- One person that the film doesn’t feature is Sean Connery - despite being a huge part of Bond history - so did you try and get him involved?
Yeah, I was very keen to interview Sean and I tried to approach him on several occasions. You get a sense of his wariness with the franchise as he did have his fallouts.
He had a mixed relationship with the character of Bond - I am sure that he does look back fondly on it but then I think his mind swings to the less enjoyable aspects of the fallout.
There were times when we thought that he might respond and we were waiting on the response, that happened a few times, but he wasn’t up for it.
- Bill Clinton also pops up to talk about his love of the Bond film so where did you learn about his enthusiasm for the franchise?
There was a presidential aspect to the film where we found the JFK was a big fan, Regan was a fan and George Bush Sr was a fan.
Then there was a sniff that Bill Clinton was a fan and so we approached him through one of his campaign organisers, someone one of the producers knew, and he got back straight away and said yes.
Normally you would expect a President to be a bit wary about talking about their love of a superhero but he didn’t whole back.
I think the Americans are more keen to say that then even the English are - we are a little more reserved about that - but they take Bond at its rightful face value and as a symbol of freedom and good.
- The film also features some great footage of Fleming himself so how did you go about getting you hands on that?
Lots of digging around as we had access to the archives and there was just reams and reams of it. I had a thousand hours of that kind of hours to wade through.
- Given the fact that is was the 50th anniversary of Bond last year how have you found the response to the film so far?
It has been really good, I am pleased to say. When I say that I am talking about the hardcore fans because these are the guys that I thought would be the most critical - they just live and breathe Bond.
I was definitely cautious about how they would respond because they are quite opinionated.
I got nervous at certain points of the project because I felt that I had bitten off more than I could chew because it was such a big project and we were covering so much of it and at time. I was worried that I would fall on my face or open myself up for a bashing. But so far the response has been very encouraging and it has been a huge relief.
- Bond is the most enduring franchise in film history so what do you think has made the franchise so popular and last so long?
I think a lot of it goes back to the original character by Ian Fleming as he is an archetypal classical hero. He always use to say that he was writing fairytale for adults and that it was a retelling of the tale of George and the Dragon.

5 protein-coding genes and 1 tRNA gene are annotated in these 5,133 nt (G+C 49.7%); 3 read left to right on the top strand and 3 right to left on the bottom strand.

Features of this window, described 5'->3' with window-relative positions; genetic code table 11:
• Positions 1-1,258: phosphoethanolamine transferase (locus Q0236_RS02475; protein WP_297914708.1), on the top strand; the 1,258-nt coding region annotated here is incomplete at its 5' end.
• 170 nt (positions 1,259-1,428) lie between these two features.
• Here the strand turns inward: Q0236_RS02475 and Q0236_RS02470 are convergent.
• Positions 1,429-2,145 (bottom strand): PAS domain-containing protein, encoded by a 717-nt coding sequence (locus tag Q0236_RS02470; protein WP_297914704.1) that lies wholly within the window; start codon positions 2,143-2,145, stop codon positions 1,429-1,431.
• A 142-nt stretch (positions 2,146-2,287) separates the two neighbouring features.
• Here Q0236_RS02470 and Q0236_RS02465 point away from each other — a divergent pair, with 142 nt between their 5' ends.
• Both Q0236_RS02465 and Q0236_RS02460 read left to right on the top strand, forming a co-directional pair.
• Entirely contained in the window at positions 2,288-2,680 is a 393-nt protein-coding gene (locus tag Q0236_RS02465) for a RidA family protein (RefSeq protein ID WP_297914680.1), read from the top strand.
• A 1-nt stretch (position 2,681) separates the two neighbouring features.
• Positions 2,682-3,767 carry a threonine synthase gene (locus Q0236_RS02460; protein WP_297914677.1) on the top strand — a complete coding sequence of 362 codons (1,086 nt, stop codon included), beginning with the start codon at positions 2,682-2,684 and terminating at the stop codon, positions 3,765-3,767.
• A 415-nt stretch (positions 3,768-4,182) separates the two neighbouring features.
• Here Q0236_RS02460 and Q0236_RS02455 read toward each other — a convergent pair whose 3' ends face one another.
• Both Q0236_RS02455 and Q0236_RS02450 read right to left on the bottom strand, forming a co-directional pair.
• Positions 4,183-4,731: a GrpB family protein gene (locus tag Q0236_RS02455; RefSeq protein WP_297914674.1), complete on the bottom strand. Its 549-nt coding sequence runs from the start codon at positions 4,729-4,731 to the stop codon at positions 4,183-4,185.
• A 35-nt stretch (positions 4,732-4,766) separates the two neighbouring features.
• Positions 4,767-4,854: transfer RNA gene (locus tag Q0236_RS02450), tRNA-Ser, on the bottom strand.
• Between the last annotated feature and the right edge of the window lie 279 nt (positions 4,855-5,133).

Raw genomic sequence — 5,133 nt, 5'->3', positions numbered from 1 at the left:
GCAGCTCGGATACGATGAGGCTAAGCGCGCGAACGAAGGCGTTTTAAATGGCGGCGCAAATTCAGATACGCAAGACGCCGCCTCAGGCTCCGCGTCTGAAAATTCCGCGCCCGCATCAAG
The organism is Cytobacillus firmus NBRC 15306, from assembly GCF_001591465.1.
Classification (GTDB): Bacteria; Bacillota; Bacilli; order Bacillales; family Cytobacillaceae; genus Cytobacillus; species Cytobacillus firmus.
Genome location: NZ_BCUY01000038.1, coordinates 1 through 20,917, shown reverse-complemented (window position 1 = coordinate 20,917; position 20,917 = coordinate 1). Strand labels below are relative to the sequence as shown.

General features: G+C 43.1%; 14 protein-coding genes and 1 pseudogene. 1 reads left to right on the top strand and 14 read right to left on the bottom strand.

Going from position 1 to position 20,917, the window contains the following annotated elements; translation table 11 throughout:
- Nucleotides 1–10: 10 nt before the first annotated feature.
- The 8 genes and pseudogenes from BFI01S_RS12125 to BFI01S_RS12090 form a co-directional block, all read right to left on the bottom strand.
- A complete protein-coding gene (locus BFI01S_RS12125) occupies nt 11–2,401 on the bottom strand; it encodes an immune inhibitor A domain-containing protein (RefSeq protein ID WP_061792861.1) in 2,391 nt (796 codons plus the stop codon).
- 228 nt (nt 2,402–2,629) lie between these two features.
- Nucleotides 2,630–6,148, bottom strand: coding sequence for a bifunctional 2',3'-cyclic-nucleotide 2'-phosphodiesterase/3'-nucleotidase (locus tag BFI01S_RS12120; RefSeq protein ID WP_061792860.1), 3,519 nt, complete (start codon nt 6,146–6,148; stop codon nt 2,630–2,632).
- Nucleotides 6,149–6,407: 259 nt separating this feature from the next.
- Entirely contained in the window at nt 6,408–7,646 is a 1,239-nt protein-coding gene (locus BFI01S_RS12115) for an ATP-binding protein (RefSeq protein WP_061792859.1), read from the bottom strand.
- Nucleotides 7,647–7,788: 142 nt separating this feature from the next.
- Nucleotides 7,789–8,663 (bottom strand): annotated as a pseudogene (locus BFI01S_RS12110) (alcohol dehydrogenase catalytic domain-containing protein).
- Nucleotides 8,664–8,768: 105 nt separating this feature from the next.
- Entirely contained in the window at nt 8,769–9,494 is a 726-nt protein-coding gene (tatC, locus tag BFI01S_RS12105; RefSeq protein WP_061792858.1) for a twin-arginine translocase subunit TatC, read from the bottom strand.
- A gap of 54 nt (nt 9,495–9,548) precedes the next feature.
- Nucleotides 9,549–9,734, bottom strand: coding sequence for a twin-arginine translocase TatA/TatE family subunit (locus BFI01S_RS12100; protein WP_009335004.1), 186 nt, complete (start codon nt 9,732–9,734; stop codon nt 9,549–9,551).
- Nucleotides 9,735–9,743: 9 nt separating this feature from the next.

He put him in a tux and made him embody all of these contradictions; he is a murderer and a lover and a saviour and an assassin.
All of these contradictory elements make for a complex character; he seems quite simple but he is complex.
Speaking more pragmatically you have the owners and producers of Bond who have made it their life’s work to protect the franchise and make the next movie and that has taken a lot of care and affection.
I was talking to Daniel Craig and he said that it so easily could have died a death had it become another commodity in Hollywood.
But the fact that it is this family concern - someone called it the most successful cornershop in the world - and that has had a played a big part in it’s success as well.
- You have made a string of documentaries now so what is it about this genre of film that interests you so much?
Paying the bills (laughs). No I love documentaries because I enjoy the real life aspect of the stories - I love fiction and I would love to do drama down the line.
But for the moment I can quite happily lose myself in these great tales and just knowing that they took place.
You get to research and you get to live the life of your subjects for a while while you are in touch with them and in their space filming them.
- Finally what is next for you - do you have any plans to tackle a dramatic feature?
Yeah I would do for sure. There are a couple of documentaries that will probably keep me occupied until then; there is a Hollywood piece that I am doing that I hoping to get off the ground in the next few weeks and there is also an environmental film.